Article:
Models in this scale-group fall into three distinctive sets – 1:220, 1:200, and 1:185. Their origins are all from different hobbies, but with care when choosing, they can fit comfortably together.
1:220 equates to 9mm wargaming scale (which is not a used size), but originated from the Z-gauge railway models scale, which appears to be more popular in Germany and the US, than in other countries. A short list of wargames manufacturers produce in this scale, crossing the hobbies divide.
!:200 is a commonly stated wargames scale that is actually 9.5mm on the metric man-height system. It originated within the plastic kit model industry, and emerged into wargaming via the pioneering cross-hobby, white metal models manufacturer – Skytrex/Davco of Loughborough, UK.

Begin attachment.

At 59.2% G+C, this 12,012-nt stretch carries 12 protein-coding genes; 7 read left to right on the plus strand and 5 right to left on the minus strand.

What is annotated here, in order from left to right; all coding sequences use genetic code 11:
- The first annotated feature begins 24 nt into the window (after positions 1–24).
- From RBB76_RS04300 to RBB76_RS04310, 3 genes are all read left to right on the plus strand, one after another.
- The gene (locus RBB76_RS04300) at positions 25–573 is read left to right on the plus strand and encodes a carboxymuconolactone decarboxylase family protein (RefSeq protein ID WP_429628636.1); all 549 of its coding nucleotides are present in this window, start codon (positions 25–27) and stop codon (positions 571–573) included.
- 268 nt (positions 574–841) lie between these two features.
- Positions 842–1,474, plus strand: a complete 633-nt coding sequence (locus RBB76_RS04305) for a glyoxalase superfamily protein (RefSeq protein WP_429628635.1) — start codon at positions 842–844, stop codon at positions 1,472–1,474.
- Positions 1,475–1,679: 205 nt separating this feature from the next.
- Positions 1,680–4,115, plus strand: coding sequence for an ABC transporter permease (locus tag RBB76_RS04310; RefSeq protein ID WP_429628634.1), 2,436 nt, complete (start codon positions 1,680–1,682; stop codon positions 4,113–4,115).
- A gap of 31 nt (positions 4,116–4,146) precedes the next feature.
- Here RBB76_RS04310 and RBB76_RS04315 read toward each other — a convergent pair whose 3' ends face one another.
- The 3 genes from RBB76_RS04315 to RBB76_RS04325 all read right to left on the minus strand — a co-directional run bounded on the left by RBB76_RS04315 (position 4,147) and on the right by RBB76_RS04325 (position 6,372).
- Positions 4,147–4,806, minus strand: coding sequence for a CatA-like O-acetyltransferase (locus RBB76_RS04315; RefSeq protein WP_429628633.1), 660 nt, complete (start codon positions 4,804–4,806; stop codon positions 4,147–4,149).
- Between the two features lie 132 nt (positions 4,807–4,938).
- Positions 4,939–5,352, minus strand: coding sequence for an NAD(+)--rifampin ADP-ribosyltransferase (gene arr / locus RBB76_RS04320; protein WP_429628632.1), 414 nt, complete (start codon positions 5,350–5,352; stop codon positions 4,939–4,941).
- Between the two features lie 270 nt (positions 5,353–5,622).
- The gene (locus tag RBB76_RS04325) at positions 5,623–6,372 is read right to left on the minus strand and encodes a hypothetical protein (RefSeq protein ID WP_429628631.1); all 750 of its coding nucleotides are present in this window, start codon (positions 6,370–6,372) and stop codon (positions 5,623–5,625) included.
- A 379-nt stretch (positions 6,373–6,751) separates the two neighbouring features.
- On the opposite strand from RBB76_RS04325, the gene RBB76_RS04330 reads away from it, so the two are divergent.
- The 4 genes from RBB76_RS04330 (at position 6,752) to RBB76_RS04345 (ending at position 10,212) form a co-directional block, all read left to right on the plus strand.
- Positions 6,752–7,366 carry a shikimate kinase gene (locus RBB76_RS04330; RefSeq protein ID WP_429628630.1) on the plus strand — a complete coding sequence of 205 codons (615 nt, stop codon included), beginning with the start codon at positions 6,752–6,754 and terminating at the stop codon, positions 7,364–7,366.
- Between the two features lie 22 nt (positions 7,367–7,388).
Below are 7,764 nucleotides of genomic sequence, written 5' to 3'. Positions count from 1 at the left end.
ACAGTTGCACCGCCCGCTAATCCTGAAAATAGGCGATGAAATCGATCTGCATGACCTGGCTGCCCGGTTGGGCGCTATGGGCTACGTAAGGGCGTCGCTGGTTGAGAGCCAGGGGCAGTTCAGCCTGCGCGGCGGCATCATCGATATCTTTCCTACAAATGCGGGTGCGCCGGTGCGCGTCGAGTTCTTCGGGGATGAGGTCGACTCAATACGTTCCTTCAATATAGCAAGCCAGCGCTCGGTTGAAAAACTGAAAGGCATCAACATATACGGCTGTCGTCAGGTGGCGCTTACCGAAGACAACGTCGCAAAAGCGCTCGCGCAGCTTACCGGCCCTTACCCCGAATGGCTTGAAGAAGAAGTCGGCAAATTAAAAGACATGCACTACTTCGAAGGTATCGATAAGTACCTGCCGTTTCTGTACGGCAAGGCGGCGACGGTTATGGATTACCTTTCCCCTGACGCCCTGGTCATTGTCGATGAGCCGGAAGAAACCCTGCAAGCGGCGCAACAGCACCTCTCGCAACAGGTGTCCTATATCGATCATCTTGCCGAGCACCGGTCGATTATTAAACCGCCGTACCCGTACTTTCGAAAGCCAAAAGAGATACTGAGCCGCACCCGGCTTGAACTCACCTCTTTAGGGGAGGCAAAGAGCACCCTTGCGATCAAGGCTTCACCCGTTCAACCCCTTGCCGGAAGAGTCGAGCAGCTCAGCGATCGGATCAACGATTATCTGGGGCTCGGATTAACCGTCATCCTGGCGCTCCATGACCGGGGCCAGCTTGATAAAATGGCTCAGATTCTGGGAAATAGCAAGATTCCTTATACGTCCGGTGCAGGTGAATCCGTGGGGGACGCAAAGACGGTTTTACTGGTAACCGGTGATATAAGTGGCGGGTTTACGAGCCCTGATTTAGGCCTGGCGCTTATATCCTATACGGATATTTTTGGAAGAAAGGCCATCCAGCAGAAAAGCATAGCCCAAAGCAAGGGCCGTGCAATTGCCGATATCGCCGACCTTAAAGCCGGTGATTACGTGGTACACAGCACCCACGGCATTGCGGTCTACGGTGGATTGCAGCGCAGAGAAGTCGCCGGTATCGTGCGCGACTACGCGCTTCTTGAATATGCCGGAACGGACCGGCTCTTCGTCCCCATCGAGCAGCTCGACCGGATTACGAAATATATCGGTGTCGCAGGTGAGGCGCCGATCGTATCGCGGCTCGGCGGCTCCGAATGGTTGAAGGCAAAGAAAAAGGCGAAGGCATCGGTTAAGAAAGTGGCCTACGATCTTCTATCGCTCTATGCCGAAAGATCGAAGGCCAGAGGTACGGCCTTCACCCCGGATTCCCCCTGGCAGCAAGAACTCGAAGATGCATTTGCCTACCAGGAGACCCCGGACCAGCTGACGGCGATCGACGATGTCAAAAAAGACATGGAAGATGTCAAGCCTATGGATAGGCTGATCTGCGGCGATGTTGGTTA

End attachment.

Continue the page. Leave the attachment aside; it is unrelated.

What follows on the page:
Strictly speaking 1:200 is not the same as 10mm wargaming – there is an 8% size difference in the scales, yet, like the 15mm/18mm controversy related to 1:100 scale, the wargames industry prefers their bananas bent, and refuse to listen to logic, believing always that bigger is better.
1:185 is the correct ratio scale for the popular 10mm wargames scale, and I confess that I have no idea why such a difficult to scale sizing has become popular – I can only guess that it is the using of 10mm as man height that has caused a proliferation of figure makers designing in the scale, whilst vehicle and buildings output remains sparse. Perhaps for this reason, the scale is more popular for pre-20th Century games, than it is for those needing lots of buildings and vehicles.
(page incomplete – more to follow)